Expressway: So long to a tree that watched a family grow up

Remnants of a tree that stood for more Remnants of a tree that stood for more than 50 years at the home of Anne Donlon Achenbach in South Farmingdale. An ice storm knocked it over in February 2014. Photo Credit: Anne Donlon Achenbach

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It was strange to watch the tree come down.

I was 26 the year my family moved to Long Island. Our lives had taken us across the country, and we had lived many places before we arrived in South Farmingdale. As the truck moved our belongings into the Cape Cod home, I thought to myself, "We'll only be here for a little while."

That was 50-odd years and four children ago, and now I'm the only one left.

Perhaps that's why I felt such sadness as workmen so efficiently removed the large pine tree that had loomed over the roof of my home and separated my neighbor's lot from mine.

Or perhaps it's because the day we moved in, the only other thing we saw on the property beside the blue house was this same tree, then barely taller than my children. For some reason, the developer had left it standing when the property was cleared.

I have a notoriously black thumb, but in the months that followed our arrival, our two small children and I visited the City Of Glass nursery in Farmingdale weekly to buy shrubbery to enclose our corner lot.

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We bought indiscriminately, mostly what was on sale, and within the next few years, our property was bordered in forsythia, spirea and a few lovely lilac bushes. As years passed, and the family increased by two more helpers, rose bushes were added. Fortunately, my children all inherited a green thumb from their father's side of the family.

As the four children grew, the shrubbery became larger and luxuriant, and had to be pruned more often. Maybe it should have been a warning that life was moving faster, too.

But I didn't notice. I am not certain if I wish I had. Because truthfully, I was so happy and busy, I'm glad now I didn't see the changes coming.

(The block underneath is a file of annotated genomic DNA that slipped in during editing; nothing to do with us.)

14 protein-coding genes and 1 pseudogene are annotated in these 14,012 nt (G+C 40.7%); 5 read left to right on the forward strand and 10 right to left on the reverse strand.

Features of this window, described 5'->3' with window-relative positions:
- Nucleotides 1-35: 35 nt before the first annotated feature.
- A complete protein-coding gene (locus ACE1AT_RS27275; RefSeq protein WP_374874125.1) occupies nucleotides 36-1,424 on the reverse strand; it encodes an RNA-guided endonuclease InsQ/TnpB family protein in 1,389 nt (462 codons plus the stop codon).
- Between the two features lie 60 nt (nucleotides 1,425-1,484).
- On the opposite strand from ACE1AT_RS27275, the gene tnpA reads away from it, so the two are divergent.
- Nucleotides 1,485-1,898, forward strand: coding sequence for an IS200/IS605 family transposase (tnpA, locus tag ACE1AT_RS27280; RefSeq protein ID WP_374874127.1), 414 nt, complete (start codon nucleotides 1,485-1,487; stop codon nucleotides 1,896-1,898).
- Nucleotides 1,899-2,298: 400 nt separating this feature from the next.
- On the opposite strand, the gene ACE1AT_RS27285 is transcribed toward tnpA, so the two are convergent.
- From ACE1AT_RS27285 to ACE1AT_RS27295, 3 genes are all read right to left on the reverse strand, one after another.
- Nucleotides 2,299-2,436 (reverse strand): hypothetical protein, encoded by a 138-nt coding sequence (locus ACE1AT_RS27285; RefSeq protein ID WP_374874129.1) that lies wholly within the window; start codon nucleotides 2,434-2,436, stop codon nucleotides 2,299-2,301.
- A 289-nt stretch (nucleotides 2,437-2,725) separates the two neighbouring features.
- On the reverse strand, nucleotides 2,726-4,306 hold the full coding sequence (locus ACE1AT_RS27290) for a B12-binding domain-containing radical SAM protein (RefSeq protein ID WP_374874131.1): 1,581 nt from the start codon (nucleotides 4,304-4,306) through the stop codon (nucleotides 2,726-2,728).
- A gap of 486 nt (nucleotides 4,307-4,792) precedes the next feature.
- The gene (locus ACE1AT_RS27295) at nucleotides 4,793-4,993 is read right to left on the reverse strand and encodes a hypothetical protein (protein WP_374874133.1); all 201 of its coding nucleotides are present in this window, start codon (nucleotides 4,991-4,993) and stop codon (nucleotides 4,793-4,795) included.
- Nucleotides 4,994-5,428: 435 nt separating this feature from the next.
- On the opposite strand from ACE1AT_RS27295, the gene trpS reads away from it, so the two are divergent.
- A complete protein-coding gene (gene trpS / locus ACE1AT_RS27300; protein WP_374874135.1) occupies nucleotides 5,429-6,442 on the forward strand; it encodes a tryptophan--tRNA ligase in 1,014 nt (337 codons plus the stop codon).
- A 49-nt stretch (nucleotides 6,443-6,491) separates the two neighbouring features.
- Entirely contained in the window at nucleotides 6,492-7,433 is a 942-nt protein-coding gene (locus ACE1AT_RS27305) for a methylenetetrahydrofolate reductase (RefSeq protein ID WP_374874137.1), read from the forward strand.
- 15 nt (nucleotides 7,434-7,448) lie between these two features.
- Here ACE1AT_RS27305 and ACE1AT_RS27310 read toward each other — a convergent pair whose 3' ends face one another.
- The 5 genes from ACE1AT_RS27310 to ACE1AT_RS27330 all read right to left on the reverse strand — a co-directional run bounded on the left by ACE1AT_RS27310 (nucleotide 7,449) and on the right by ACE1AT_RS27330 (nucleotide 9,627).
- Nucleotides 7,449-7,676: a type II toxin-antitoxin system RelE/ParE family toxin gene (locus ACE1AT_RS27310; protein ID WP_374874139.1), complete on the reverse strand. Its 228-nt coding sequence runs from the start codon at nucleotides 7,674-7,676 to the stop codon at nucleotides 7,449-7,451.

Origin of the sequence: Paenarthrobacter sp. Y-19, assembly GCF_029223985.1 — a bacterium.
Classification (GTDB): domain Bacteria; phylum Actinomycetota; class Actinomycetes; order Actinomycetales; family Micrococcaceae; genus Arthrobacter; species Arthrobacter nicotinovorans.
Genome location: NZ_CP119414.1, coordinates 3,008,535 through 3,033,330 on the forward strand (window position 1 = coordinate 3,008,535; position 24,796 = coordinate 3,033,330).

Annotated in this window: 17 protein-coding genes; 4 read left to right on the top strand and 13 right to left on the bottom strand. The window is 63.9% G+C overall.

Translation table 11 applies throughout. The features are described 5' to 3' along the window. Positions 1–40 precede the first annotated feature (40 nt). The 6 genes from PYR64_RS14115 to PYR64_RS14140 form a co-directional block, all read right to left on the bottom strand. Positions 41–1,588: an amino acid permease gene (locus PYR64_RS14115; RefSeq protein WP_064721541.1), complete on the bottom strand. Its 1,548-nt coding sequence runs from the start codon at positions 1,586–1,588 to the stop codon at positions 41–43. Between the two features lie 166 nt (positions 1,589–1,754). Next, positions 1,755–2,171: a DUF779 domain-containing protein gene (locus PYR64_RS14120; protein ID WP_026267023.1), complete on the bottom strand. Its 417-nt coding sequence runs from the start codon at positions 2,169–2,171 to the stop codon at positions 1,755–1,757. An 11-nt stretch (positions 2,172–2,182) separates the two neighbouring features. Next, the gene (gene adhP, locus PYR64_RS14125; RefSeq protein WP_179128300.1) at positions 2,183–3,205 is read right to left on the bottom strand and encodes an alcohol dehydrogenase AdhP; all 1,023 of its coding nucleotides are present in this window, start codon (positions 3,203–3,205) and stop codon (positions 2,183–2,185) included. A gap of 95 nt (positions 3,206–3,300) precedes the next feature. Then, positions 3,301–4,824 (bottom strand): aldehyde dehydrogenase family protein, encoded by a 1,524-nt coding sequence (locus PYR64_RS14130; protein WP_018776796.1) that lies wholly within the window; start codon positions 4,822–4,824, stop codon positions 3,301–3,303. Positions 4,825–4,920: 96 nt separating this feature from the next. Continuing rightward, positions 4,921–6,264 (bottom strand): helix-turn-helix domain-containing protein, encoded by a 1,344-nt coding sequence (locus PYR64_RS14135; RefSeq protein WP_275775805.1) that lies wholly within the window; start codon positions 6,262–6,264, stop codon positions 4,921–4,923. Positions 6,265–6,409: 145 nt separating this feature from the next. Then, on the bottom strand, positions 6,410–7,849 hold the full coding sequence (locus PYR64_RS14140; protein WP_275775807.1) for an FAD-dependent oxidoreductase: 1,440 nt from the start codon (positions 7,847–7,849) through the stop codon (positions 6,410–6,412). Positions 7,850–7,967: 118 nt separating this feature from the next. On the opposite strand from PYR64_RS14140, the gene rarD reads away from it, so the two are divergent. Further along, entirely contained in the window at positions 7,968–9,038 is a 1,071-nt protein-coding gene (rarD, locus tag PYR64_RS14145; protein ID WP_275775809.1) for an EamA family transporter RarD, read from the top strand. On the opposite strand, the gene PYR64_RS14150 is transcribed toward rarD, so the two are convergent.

Some of the rose bushes wilted and died. That was about the time my daughter departed to lead her own life. Her brother was close behind, and I didn't take that much notice of the open spaces where the roses once grew.

Within the next few years, the lilacs stopped blooming, and that was the summer our two youngest children left for college. I didn't bother to replace the lilacs. It wasn't as much fun without my young helpers.

About 10 years ago, my husband and I decided to replace the large evergreens in the front of our home with smaller shrubbery. There had been warnings from Nassau police about overgrown bushes becoming hiding places for home invaders. That was the winter my husband became ill.

Our lives had changed and so had the landscaping in the place where I thought I might stay for just a little while. But the days and years had flown as quickly as the forsythia and spirea had grown. Then one day I realized I had spent most of my life in the small house on the corner.

 

Recently I heard a noise and walked outside to see what caused it. That is when I saw the pine tree, the one that was here before I was, lying gently against my house. Heavy ice from a storm was to blame.

It could have fallen harder; it could have gone through the window and into the den, where I was sitting. But oddly enough, it just seemed to quietly brush against the shingles as it fell.

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Perhaps it was saying goodbye, now that I am thinking about leaving, too.

Reader Anne Donlon Achenback lives in South Farmingdale.

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